Trends in Molecular Diagnosis and Diversity Studies for Phytosanitary Regulated Xanthomonas

Microorganisms. 2021 Apr 16;9(4):862. doi: 10.3390/microorganisms9040862.


Bacteria in the genus Xanthomonas infect a wide range of crops and wild plants, with most species responsible for plant diseases that have a global economic and environmental impact on the seed, plant, and food trade. Infections by Xanthomonas spp. cause a wide variety of non-specific symptoms, making their identification difficult. The coexistence of phylogenetically close strains, but drastically different in their phenotype, poses an added challenge to diagnosis. Data on future climate change scenarios predict an increase in the severity of epidemics and a geographical expansion of pathogens, increasing pressure on plant health services. In this context, the effectiveness of integrated disease management strategies strongly depends on the availability of rapid, sensitive, and specific diagnostic methods. The accumulation of genomic information in recent years has facilitated the identification of new DNA markers, a cornerstone for the development of more sensitive and specific methods. Nevertheless, the challenges that the taxonomic complexity of this genus represents in terms of diagnosis together with the fact that within the same bacterial species, groups of strains may interact with distinct host species demonstrate that there is still a long way to go. In this review, we describe and discuss the current molecular-based methods for the diagnosis and detection of regulated Xanthomonas, taxonomic and diversity studies in Xanthomonas and genomic approaches for molecular diagnosis.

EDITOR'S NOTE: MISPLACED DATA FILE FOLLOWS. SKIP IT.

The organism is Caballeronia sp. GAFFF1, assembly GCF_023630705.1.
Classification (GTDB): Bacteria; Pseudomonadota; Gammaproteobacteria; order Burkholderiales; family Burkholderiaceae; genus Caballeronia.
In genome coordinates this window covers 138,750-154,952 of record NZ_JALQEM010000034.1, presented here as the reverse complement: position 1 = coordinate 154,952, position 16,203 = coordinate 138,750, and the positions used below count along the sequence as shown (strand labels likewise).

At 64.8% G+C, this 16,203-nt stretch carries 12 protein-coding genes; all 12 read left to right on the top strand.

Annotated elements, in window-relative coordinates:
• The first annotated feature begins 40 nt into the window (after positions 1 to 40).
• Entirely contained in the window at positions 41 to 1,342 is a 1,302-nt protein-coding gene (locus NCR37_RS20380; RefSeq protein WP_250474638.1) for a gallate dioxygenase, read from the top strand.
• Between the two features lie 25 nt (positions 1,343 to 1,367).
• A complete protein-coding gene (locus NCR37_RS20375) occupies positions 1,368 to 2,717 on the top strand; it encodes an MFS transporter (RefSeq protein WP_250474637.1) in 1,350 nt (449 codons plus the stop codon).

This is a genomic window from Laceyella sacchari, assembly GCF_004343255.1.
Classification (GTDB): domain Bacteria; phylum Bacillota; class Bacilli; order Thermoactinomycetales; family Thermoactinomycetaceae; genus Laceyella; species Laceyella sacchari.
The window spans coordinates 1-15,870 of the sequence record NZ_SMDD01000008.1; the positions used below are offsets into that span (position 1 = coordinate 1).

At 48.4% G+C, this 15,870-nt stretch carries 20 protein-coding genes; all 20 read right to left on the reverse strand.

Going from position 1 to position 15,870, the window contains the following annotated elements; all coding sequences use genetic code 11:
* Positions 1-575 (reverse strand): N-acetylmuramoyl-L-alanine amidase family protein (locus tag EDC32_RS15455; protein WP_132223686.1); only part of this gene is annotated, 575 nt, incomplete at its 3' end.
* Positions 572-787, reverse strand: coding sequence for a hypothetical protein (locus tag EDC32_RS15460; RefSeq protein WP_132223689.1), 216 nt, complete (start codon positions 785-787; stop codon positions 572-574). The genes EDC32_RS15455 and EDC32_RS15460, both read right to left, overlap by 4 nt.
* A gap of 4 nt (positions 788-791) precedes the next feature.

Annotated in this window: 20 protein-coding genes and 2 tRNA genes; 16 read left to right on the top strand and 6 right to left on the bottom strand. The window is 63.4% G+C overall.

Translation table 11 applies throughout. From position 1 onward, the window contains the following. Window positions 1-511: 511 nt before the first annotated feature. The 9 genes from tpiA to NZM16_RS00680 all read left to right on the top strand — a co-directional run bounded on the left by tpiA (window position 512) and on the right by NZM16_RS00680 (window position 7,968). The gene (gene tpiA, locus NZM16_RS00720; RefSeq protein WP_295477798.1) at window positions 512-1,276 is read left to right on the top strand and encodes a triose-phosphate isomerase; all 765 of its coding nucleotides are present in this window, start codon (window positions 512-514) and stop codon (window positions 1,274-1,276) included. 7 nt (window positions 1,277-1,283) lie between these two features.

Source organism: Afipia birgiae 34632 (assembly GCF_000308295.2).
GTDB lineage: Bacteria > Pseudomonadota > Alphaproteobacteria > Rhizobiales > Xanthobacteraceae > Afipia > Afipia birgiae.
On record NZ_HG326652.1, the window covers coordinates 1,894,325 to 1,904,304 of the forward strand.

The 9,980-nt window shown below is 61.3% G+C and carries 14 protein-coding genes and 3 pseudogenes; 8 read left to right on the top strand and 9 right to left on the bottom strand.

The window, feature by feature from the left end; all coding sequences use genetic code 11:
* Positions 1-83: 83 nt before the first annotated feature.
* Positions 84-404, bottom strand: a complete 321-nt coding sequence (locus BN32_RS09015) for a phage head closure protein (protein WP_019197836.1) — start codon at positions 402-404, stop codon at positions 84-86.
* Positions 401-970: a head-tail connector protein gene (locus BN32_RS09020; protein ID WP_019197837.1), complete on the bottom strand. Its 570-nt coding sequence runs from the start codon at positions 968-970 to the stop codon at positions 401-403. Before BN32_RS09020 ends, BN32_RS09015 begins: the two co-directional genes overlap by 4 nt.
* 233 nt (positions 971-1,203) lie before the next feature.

Keywords: Xanthomonas; molecular methods; quarantine pests; regulated non-quarantine pests.

Publication types

  • Review